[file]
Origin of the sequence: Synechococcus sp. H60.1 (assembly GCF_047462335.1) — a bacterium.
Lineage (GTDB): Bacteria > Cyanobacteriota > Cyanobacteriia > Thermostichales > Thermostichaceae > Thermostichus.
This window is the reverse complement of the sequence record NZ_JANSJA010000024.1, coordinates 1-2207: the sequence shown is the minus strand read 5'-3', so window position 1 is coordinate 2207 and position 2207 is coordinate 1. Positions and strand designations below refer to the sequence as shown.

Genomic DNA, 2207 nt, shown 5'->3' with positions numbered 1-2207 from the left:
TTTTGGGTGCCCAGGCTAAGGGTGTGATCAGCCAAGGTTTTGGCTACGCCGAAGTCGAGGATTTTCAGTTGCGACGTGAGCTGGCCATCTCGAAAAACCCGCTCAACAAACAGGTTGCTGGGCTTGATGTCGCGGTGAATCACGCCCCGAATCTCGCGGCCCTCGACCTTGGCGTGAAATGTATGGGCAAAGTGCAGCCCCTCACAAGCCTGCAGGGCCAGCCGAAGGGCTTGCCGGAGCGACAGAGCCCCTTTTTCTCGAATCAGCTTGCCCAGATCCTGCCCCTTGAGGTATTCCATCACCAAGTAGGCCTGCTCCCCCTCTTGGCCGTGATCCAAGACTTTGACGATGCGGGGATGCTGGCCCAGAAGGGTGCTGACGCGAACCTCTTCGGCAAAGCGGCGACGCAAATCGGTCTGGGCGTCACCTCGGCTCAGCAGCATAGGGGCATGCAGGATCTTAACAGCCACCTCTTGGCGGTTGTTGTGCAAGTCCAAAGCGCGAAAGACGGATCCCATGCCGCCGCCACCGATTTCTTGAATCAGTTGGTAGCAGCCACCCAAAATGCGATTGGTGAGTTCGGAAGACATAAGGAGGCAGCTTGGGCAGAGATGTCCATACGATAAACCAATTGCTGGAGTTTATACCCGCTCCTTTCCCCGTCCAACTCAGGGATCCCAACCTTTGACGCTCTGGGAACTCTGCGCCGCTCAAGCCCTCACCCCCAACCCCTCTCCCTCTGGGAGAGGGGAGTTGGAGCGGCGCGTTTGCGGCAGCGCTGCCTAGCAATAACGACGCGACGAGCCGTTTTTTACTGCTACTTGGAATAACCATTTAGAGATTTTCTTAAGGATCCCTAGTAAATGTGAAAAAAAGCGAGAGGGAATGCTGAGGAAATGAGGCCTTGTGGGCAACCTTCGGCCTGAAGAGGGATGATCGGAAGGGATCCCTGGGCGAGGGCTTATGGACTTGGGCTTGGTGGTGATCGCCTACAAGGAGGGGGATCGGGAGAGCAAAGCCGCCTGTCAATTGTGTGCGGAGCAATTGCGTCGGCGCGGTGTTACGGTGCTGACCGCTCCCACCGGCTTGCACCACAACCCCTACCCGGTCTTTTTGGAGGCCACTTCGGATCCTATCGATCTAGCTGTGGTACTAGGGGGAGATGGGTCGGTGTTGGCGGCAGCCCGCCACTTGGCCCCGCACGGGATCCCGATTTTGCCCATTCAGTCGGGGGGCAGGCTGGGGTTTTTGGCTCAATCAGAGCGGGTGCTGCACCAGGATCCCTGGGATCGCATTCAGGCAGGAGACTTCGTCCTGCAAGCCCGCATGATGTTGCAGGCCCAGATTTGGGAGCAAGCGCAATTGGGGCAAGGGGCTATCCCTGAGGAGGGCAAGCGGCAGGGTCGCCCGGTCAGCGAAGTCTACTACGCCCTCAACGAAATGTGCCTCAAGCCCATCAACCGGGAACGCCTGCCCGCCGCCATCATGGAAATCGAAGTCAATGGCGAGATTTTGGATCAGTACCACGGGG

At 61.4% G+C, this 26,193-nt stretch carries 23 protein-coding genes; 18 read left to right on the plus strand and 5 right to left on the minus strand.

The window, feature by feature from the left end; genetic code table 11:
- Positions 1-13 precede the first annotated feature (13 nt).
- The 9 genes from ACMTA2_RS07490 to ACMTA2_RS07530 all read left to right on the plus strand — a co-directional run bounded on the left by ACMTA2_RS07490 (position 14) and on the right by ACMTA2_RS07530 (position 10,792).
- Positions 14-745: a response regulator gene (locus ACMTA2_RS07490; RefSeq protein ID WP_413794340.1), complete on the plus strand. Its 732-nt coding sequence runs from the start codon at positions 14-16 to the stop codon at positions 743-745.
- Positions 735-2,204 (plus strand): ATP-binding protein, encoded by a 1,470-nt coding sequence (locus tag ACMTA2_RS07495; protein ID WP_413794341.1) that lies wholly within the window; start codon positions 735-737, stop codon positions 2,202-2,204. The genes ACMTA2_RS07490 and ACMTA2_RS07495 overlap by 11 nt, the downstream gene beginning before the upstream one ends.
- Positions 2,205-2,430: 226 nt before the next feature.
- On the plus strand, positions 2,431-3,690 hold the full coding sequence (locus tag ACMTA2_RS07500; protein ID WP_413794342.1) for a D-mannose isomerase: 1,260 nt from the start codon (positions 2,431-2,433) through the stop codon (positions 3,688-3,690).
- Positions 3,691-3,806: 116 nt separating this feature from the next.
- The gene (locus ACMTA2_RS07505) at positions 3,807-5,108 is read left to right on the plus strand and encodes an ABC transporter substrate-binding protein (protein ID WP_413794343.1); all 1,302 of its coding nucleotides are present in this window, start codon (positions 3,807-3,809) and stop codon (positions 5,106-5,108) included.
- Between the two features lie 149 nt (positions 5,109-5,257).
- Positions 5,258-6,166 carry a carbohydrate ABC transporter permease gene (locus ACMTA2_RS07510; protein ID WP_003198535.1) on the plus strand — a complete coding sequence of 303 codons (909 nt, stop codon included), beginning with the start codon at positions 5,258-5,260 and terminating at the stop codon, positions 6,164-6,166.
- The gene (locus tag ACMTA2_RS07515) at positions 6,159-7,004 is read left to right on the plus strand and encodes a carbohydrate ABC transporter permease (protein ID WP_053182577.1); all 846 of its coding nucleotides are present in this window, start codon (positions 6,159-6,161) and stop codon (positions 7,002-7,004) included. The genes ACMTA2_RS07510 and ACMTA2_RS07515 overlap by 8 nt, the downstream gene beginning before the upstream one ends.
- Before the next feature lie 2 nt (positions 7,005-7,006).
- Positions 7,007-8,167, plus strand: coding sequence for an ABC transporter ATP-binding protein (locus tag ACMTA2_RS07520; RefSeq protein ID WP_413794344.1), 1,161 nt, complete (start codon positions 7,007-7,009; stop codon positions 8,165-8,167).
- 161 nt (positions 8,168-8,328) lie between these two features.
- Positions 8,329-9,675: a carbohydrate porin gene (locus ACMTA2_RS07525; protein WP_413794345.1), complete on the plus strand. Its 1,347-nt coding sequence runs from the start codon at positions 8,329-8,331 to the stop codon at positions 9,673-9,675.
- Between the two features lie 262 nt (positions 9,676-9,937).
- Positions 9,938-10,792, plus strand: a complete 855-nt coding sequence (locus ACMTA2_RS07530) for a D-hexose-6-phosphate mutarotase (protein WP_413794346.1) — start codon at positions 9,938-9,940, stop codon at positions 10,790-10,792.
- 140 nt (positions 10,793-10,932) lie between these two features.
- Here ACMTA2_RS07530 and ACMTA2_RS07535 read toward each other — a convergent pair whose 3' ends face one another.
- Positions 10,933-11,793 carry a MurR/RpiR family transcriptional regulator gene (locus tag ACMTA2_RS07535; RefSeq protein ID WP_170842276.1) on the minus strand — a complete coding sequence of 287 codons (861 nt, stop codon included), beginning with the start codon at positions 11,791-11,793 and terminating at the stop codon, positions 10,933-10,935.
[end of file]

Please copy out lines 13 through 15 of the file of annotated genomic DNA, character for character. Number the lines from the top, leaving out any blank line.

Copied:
- On the plus strand, positions 2,431-3,690 hold the full coding sequence (locus tag ACMTA2_RS07500; protein ID WP_413794342.1) for a D-mannose isomerase: 1,260 nt from the start codon (positions 2,431-2,433) through the stop codon (positions 3,688-3,690).
- Positions 3,691-3,806: 116 nt separating this feature from the next.
- The gene (locus ACMTA2_RS07505) at positions 3,807-5,108 is read left to right on the plus strand and encodes an ABC transporter substrate-binding protein (protein ID WP_413794343.1); all 1,302 of its coding nucleotides are present in this window, start codon (positions 3,807-3,809) and stop codon (positions 5,106-5,108) included.